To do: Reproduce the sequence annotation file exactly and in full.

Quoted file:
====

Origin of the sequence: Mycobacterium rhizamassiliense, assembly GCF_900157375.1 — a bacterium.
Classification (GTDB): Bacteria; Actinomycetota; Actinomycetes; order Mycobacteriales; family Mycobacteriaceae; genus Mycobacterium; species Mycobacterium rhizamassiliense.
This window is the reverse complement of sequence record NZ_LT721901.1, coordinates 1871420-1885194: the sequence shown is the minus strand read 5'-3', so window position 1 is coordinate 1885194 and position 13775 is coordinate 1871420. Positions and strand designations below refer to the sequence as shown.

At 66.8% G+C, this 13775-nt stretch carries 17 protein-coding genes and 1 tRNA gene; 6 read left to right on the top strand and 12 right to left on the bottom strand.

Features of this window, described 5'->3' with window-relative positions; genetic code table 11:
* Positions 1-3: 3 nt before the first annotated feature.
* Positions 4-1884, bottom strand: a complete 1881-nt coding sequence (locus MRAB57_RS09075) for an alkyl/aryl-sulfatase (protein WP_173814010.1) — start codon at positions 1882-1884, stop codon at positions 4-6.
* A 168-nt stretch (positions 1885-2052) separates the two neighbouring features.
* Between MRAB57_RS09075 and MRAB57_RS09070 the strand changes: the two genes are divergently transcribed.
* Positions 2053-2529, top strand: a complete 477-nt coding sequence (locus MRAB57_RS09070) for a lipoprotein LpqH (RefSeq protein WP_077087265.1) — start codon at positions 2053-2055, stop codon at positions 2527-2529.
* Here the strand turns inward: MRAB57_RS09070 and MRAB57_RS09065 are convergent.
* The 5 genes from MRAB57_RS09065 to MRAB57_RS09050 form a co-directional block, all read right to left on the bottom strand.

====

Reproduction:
Origin of the sequence: Mycobacterium rhizamassiliense, assembly GCF_900157375.1 — a bacterium.
Classification (GTDB): Bacteria; Actinomycetota; Actinomycetes; order Mycobacteriales; family Mycobacteriaceae; genus Mycobacterium; species Mycobacterium rhizamassiliense.
This window is the reverse complement of sequence record NZ_LT721901.1, coordinates 1871420-1885194: the sequence shown is the minus strand read 5'-3', so window position 1 is coordinate 1885194 and position 13775 is coordinate 1871420. Positions and strand designations below refer to the sequence as shown.

At 66.8% G+C, this 13775-nt stretch carries 17 protein-coding genes and 1 tRNA gene; 6 read left to right on the top strand and 12 right to left on the bottom strand.

Features of this window, described 5'->3' with window-relative positions; genetic code table 11:
* Positions 1-3: 3 nt before the first annotated feature.
* Positions 4-1884, bottom strand: a complete 1881-nt coding sequence (locus MRAB57_RS09075) for an alkyl/aryl-sulfatase (protein WP_173814010.1) — start codon at positions 1882-1884, stop codon at positions 4-6.
* A 168-nt stretch (positions 1885-2052) separates the two neighbouring features.
* Between MRAB57_RS09075 and MRAB57_RS09070 the strand changes: the two genes are divergently transcribed.
* Positions 2053-2529, top strand: a complete 477-nt coding sequence (locus MRAB57_RS09070) for a lipoprotein LpqH (RefSeq protein WP_077087265.1) — start codon at positions 2053-2055, stop codon at positions 2527-2529.
* Here the strand turns inward: MRAB57_RS09070 and MRAB57_RS09065 are convergent.
* The 5 genes from MRAB57_RS09065 to MRAB57_RS09050 form a co-directional block, all read right to left on the bottom strand.